It is more than ironic that in the midst of all the talk of austerity and the need for urgent national belt-tightening that our Government continues to boldly engage in a seemingly unfettered spending spree.
We have already placed on record our disgust over the timing of Prime Minister Freundel Stuart’s latest vehicle acquisition — an S-Class Mercedes Benz valued at $700,000 — so there is no use in rehashing that, except to say that Mr Stuart and his entire Cabinet really need to take the lead in making the economic sacrifice that has been foisted on the rest of us by his administration, whether we like it or not.
And if you thought Mr Stuart’s luxury car purchase was bad enough, Minister of Finance Chris Sinckler would make a public spectacle this week of his signing of a new $68 million (US$34 million) loan agreement with the Inter-American Development Bank.
Now don’t get us wrong. We are under no illusion that everything must come to a screeching halt because we are seeking to navigate the most treacherous of economic waters. But, good grief! How much more debt can we really afford to pile with our creditors already gripping us by our trousers and shaming us to get down on our knees?
Before this week’s signing of the US$34 million loan agreement to finance a project to use cleaner fuels and renewable energy in Barbados, Mr Sinckler had himself reported that Central Government’s disbursed and outstanding debt stood at approximately $13.4 billion as at March 2017, which amounts to approximately 145 per cent of gross domestic product, compared to $12 billion for the corresponding period ending March 2016.
As a result, total debt payments for the period April 2016 to March 2017 amounted to about $1.5 billion with interest payments of $739 million and amortization payments of $805 million. And, when taken in the context of the 2017/2018 Estimates, it means that nearly half of Government’s projected total spending of $4.5 billion will be on repayment of loans, as the national pie that has traditionally been available to afford for our education, health care and other social services, is simply shrinking by the day and, in the absence of anything short of a miracle, will be able to feed less and less.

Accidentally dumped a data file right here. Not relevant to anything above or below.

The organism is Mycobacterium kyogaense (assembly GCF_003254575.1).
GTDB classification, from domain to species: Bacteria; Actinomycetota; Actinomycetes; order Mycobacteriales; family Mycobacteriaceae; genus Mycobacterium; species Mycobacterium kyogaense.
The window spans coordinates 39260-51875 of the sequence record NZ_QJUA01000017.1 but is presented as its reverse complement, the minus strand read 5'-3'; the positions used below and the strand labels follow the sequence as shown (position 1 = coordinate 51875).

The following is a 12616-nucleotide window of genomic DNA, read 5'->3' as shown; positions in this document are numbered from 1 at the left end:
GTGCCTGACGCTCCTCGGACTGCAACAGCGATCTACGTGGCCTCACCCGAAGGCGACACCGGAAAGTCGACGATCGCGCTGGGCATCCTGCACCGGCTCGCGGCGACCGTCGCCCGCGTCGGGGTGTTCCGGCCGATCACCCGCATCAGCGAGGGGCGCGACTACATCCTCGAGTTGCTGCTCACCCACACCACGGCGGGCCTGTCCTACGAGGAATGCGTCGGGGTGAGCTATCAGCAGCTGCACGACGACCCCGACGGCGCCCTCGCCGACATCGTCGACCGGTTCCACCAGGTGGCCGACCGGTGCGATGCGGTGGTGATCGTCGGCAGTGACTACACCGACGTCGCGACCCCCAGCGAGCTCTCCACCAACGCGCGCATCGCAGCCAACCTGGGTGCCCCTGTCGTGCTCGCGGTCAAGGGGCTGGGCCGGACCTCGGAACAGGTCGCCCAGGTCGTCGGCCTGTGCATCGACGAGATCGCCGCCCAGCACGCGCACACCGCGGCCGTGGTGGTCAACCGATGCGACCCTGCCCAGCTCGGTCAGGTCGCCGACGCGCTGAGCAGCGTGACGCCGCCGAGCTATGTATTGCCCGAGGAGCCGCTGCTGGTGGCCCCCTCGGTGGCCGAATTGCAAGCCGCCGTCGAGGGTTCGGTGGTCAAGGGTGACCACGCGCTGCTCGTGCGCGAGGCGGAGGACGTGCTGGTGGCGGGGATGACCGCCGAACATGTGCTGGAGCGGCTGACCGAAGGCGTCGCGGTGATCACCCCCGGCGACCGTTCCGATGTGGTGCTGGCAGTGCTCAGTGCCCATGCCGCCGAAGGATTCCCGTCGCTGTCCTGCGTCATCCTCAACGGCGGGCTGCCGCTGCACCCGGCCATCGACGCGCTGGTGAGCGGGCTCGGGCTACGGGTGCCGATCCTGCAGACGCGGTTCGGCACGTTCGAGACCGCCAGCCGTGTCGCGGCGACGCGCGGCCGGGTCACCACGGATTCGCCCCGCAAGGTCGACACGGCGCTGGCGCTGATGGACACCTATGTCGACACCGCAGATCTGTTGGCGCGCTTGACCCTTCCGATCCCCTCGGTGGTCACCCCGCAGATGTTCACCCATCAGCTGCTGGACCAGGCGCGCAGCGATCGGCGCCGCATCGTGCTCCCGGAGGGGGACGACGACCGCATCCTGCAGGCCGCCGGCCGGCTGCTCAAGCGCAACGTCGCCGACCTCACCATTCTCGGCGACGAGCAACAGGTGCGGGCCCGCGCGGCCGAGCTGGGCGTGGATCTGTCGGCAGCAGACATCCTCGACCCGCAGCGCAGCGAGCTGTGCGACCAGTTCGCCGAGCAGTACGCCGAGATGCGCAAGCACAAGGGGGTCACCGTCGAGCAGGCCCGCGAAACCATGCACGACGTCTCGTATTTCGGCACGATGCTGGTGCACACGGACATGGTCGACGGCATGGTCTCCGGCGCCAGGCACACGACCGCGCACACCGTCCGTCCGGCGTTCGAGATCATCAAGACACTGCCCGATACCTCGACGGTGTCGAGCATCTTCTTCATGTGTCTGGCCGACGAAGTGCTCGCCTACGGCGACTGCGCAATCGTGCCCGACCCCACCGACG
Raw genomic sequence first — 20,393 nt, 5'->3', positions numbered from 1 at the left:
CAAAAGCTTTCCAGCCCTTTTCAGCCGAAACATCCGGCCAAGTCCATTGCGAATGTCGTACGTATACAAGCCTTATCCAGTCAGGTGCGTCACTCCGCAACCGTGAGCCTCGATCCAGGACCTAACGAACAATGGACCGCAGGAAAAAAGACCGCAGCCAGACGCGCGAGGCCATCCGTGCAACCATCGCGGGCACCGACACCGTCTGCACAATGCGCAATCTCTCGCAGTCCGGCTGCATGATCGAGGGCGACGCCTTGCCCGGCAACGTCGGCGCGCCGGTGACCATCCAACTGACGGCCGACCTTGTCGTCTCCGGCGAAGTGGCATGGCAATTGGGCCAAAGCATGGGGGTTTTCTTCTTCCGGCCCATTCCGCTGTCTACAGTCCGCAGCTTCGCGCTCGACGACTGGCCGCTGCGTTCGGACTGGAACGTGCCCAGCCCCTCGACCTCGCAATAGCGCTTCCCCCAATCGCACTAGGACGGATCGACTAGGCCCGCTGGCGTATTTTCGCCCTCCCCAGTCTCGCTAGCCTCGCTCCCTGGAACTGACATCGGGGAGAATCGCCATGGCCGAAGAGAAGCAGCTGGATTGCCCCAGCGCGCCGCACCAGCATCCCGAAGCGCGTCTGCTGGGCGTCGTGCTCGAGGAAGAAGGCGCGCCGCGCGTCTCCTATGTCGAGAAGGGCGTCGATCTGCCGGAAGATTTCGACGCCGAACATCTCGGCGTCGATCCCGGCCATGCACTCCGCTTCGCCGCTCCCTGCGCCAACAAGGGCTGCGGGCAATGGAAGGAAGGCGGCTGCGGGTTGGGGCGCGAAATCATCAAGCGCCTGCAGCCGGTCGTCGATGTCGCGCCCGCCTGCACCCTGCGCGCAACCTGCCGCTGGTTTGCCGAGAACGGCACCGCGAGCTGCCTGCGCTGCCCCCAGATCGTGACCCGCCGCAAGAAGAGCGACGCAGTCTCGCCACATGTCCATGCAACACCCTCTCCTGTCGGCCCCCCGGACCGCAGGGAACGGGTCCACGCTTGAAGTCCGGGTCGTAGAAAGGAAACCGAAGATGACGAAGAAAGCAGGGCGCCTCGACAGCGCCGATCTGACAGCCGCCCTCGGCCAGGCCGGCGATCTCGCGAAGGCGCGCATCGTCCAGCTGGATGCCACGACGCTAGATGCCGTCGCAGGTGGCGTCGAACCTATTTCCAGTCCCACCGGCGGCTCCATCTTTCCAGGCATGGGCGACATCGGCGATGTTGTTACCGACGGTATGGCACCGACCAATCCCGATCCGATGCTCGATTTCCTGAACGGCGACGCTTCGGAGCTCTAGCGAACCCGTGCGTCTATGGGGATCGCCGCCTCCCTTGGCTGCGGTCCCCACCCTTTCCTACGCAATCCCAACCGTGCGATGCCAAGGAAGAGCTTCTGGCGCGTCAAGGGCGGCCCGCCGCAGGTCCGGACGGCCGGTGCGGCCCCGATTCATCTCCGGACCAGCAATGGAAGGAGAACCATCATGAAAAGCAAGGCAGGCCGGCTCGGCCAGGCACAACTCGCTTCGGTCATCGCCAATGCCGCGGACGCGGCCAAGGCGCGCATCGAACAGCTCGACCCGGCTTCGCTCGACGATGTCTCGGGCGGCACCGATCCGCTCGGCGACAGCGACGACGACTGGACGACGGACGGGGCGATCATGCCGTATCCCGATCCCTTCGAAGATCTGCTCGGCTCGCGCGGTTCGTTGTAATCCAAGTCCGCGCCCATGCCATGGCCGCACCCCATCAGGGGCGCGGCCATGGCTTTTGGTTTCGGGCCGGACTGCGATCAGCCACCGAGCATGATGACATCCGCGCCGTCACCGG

Therefore, it simply does not help matters for our Government to pile on any new debt at this stage.
If anything, the Freundel Stuart administration should be presenting credible evidence that it is making a concerted and determined effort to cut back on its spending with a view to reducing and ultimately erasing its worrying deficit of close to $600 million at last report back in March.
Yes, the latest IDB agreement may have been in the works for several years now and may have only now been given official approval. We get that!
And yes, it is for a seemingly noble cause – development of the renewable energy sector. We get that too!
But when taken in the context of all that renewable energy advocate Ralph Bizzy Williams previously said, and what Aidan Rogers of the Barbados Renewable Energy Association also had to say this week to the effect that Mr Sinckler’s Budget could effectively kill off a number of these same businesses in the coming months, this latest loan signing which aims “to enhance Barbados’ energy security and sustainability by diversifying the energy mix through promoting the use of cleaner fuels, specifically natural gas for power generation; and increasing the use of renewable energy sources”, could be all for naught.
In fact, our Government appears to be spinning top in mud if economist Jeremy Stephen is to be taken at his word about the lack of consideration in this year’s Budget of the risks posed by de-risking to our vital international business sector. Wasn’t that the new economic buzzword that was being thrown around by our very Prime Minister at last July’s CARICOM summit at which a committee was set up, with Barbados playing an integral role, to mitigate the worrying threat?
That being the case, how could such risks not have been factored into Mr Sinckler’s Budget giving Mr Stephen or anyone for that matter cause to caution Government that its latest measures will only serve as added insult to the injury already resulting from the termination by international banks of their correspondent banking relationships with local banks, as well as their strategic market repositioning, withdrawal from selected markets, closure of the accounts of selected clients and classes of clients, and relocation of business, particularly to the US, to take advantage of regulatory arbitrage?
When everything is taken into account, including the shouts of the trade unions, the ZR drivers, the Opposition, the small business sector, the private sector in general, it would seem as if the left hand doesn’t know what the right is doing.
Which would be laughable if we were not all doomed to fail as a result.
God help us all!